Machining tool operators (NOC 9417)

About this job

Machining tool operators work in metal products and other manufacturing companies and in machine shops and perform a variety of tasks.

People in this occupation:

  • set up and run metal-cutting machines designed for repetitive machining work
  • etch or chemically mill metal pieces
Common job titles
  • aircraft parts machine tool
  • automated machine tool
  • automatic screw machine
  • layer-out / layout marker - machine shop
  • machining tool & set-up
  • metal band saw / metal saw tooth
  • aircraft parts machine tool
  • automated machine tool
  • automatic screw machine
  • bench set-up
  • bolt-threading / broaching
  • boring machine - boring mill


Machining tool operators perform some or all of the following duties:

  • study job orders and read blueprints to determine machining work to be done
  • set up and run machine tools to perform repetitive machining tasks, such as turning, milling, drilling, boring, planing, honing, broaching, grinding or other tasks
  • check the size of parts machined using micrometers, callipers and other precision measuring tools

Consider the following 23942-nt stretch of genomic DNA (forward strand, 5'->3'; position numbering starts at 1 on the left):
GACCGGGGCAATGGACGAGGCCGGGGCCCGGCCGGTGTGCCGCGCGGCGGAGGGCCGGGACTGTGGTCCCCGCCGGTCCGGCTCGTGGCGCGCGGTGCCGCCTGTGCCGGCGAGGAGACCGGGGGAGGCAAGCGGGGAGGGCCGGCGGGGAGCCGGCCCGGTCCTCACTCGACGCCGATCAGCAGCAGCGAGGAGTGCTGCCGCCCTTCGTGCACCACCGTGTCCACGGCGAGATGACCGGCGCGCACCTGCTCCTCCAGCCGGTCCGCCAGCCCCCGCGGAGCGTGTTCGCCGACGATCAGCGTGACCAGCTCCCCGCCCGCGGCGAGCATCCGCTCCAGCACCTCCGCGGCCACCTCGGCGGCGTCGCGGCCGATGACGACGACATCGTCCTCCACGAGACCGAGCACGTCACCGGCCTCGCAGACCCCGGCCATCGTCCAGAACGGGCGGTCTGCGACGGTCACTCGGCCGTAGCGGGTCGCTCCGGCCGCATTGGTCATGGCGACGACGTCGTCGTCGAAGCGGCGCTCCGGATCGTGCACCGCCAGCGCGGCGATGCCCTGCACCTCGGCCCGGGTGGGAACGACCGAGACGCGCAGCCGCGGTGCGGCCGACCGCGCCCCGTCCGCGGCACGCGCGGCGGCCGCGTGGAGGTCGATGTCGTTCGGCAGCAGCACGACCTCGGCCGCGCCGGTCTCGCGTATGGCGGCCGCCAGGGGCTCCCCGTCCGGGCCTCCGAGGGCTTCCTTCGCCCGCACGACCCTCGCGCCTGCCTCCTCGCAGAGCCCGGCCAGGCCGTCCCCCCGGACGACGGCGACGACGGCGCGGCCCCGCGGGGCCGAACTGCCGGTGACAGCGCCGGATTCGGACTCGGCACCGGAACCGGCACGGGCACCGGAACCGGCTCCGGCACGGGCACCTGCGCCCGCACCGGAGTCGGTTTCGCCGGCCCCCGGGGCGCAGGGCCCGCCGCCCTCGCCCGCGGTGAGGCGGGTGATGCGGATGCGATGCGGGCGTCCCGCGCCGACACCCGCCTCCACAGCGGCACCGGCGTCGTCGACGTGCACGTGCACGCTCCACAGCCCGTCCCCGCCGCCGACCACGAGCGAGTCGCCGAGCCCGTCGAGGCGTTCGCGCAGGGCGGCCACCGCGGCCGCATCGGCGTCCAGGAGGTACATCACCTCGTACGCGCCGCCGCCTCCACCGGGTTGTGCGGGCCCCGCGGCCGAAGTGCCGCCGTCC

• prepare etching chemicals to remove unwanted portions of metal objects
  • perform maintenance on equipment and machinery
  • may enter codes specifying speed, feed and cut of the toolpath for computer numerical controlled (CNC) machine tools.

Work environment

Key aspects of work in this occupation:

  • Machining tool operators usually work in a conventional controlled environment such as an office, hospital or school.
  • This work produces enough noise to cause loss of hearing.
  • Work is done with equipment, machinery or power/hand tools that could cause an injury
  • Work may involve chemicals that are harmful to skin or eyes, dangerous if inhaled or may cause a fire or explosion.
  • Work may cause harmful vibrations in the body.
  • Workers are exposed to small pieces of flying material and falling objects that could cause injury.

Career paths and resources

Career paths

Experienced machining tool operators may become machinists or tool and die makers through apprenticeship training.

Additional resources

Additional resources are not currently available for this career.